Saturday, December 22, 2012

Oswaldo and Harold Five Months later: A Reflection

Oswaldo Payá and Harold Cepero

 "I have read somewhere that in a totalitarian system martyrdom does better than thought. I am a realist and as such far from the patriotic illusion that the world, due to its hopeless ignorance, remains deprived of some fabulous intellectual" - Václav Havel

Five months ago today, on July 22, 2012 Oswaldo José Payá Sardiñas and Harold Cepero Escalante, died under circumstances that have still not been cleared up in Cuba. There has been a call for an international investigation and signatures are still being gathered. The objective is to learn the truth of what took place and seek justice. International figures such as Polish Solidarity leader Lech Walesa have added their support in pursuit of the truth.

The regime has responded with its own propaganda offensive and show trial. At the same time the families of the victims have been denied the opportunity to speak to the survivors or even attend the show trial.

At the same time throughout Cuba the level of repression has more than doubled over the past year.

Oswaldo and Harold are no longer physically with us but their spirit lives on as does the Christian Liberation Movement and its principled nonviolent resistance to the dictatorship in Cuba.

Over the years may have been skeptical about the reality of an opposition movement in totalitarian Cuba. Despite courageous actions over the years many would ask themselves and sometimes openly exclaim how is it possible for someone to continue to challenge this ruthless dictatorship and survive? Add to that the dictatorship does create its own opposition front groups and infiltrate opposition movements.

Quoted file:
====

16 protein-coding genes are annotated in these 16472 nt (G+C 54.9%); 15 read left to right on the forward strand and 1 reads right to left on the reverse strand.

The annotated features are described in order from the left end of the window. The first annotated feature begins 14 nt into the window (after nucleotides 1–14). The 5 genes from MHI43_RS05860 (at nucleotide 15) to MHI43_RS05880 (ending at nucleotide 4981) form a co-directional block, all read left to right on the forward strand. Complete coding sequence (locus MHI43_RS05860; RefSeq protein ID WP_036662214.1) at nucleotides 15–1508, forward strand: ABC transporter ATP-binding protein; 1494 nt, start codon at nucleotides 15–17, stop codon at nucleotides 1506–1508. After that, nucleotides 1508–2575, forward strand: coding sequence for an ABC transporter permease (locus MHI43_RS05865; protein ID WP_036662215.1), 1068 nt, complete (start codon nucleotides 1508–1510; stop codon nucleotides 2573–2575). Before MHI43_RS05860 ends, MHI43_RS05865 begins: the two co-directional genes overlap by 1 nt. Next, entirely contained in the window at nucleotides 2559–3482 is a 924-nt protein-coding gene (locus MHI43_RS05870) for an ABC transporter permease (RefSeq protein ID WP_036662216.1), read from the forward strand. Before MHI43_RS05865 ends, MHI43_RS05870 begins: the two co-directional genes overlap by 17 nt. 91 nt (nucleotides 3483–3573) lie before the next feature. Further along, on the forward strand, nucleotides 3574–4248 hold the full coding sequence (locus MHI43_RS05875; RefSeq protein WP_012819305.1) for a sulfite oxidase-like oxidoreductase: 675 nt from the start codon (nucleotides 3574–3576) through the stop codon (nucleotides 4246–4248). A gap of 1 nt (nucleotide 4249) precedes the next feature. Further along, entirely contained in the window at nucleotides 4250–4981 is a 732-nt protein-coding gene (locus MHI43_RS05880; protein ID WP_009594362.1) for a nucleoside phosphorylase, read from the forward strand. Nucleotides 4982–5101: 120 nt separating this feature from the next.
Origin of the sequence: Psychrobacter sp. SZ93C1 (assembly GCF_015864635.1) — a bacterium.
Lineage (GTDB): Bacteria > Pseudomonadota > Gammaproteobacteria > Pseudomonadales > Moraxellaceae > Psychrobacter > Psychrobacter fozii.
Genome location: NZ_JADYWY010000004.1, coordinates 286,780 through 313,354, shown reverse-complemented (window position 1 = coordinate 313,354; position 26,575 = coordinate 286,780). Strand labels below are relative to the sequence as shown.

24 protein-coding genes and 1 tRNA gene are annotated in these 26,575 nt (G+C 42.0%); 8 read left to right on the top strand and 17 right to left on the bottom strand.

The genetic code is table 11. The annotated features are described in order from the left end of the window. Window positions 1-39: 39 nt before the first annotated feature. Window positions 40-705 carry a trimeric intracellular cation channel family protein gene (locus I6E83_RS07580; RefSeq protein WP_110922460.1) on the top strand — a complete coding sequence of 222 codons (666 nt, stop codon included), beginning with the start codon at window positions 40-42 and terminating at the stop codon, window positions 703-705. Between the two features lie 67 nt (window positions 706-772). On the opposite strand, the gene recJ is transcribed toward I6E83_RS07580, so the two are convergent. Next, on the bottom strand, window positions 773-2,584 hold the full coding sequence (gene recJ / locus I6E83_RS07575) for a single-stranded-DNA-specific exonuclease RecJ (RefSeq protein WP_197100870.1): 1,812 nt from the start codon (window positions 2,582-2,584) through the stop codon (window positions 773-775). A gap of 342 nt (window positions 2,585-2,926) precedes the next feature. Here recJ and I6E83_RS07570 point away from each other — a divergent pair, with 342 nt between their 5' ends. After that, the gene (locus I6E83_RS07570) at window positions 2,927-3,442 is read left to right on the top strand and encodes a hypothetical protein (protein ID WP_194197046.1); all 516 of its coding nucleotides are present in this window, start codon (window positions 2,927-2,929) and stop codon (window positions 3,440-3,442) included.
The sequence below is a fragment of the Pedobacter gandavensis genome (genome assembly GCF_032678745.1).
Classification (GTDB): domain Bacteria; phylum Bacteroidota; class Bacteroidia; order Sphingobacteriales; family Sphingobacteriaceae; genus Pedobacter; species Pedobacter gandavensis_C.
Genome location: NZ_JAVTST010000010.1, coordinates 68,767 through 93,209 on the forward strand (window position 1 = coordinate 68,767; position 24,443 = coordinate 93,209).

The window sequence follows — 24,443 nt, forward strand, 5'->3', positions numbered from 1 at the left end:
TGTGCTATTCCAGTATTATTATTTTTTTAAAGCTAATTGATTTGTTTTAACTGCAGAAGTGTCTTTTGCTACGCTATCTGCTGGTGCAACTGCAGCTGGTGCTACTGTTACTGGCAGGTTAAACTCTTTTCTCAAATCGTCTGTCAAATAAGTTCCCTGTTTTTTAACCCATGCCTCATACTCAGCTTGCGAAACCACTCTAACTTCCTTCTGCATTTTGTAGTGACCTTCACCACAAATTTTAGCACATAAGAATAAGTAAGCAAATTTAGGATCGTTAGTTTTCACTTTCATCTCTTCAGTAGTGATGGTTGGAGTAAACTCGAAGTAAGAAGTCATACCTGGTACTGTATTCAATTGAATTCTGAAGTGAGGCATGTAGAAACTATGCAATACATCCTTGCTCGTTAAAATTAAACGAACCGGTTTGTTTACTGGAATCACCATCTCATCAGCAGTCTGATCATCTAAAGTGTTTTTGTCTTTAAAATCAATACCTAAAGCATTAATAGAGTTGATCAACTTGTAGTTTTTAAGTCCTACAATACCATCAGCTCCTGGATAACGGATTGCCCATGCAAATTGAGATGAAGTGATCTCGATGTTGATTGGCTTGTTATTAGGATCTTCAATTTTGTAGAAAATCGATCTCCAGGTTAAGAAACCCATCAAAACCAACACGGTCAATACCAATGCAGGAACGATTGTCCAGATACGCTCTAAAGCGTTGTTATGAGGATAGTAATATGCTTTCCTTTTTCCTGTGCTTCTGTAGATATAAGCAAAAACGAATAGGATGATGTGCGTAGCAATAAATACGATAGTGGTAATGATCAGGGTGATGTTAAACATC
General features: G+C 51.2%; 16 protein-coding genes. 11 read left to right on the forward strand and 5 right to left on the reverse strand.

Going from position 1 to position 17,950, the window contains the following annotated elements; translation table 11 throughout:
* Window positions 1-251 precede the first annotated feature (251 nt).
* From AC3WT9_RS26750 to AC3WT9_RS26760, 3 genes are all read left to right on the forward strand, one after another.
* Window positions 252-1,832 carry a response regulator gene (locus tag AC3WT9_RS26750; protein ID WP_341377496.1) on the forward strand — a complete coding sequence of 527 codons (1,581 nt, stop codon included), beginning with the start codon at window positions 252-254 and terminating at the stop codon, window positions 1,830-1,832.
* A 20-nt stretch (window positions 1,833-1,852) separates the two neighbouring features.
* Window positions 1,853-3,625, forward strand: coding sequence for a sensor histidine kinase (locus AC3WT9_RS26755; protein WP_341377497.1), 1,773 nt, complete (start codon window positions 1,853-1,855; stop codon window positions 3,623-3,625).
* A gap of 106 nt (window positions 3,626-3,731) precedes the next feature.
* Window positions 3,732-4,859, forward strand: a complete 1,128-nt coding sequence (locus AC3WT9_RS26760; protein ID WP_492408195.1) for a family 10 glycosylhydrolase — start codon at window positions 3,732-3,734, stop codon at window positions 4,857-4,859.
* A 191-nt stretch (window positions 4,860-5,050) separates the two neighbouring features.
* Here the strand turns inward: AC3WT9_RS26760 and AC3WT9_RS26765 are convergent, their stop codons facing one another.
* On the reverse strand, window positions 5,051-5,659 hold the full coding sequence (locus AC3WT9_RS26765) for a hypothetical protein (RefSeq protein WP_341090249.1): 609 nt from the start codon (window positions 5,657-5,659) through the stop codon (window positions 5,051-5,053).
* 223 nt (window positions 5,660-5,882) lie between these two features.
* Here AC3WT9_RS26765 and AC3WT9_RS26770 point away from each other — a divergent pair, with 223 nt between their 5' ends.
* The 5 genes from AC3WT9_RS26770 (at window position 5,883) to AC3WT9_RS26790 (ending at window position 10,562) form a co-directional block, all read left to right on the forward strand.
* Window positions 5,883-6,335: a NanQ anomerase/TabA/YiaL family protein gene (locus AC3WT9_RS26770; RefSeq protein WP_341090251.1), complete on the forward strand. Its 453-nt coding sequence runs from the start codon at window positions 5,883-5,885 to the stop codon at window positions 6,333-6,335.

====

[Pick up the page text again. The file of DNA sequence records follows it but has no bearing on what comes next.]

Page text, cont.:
However, the reality that the regime has to engage in these practices should also indicate that there is an authentic opposition that they are trying to crush.

Havel's tragic observation that "martyrdom does better than thought"is also a response to these doubters and skeptics. When Oswaldo José Payá Sardiñas and Harold Cepero Escalante died under these suspicious circumstances many who in the past had attacked Oswaldo now demonstrated their posthumous solidarity with him and his family.

 Nevertheless, real dissidents such as Václav Havel could see in Oswaldo Payá not only the sincerity of his convictions but the danger that such a courageous stand meant for his Cuban friend. Over the years Havel would engage in actions to raise the profile of Cuban dissidents, and of Oswaldo Payá in particular.

Václav Havel's efforts achieved concrete results such as Oswaldo being awarded the Sakharov Prize ten years ago on December 17, 2002 and twice nominated him for the Nobel Peace Prize. Following Havel's death last year on December 18, 2011 on January 6, 2012 Oswaldo on the anniversary of  Charter 77 addressed a Czech audience and remembered his friend.  The Václav Havel Library has archived the video address of Oswaldo Payá that is embedded at the top of the page. 

Let us honor Oswaldo and Harold by continuing their struggle for nonviolent change in Cuba while at the same time seeking out the truth in the circumstances surrounding their deaths. In pursuing truth and justice for Oswaldo, Harold and other victims of the dictatorship one will be exercising "the power of the powerless" of which Havel wrote in his 1978 essay. At the same time after 53 years of totalitarianism in Cuba there is a haunting question raised by Havel that applies to Cuba:
"For the real question is whether the brighter future is really always so distant. What if, on the contrary, it has been here for a long time already, and only our own blindness and weakness has prevented us from seeing it around us and within us, and kept us from developing it."

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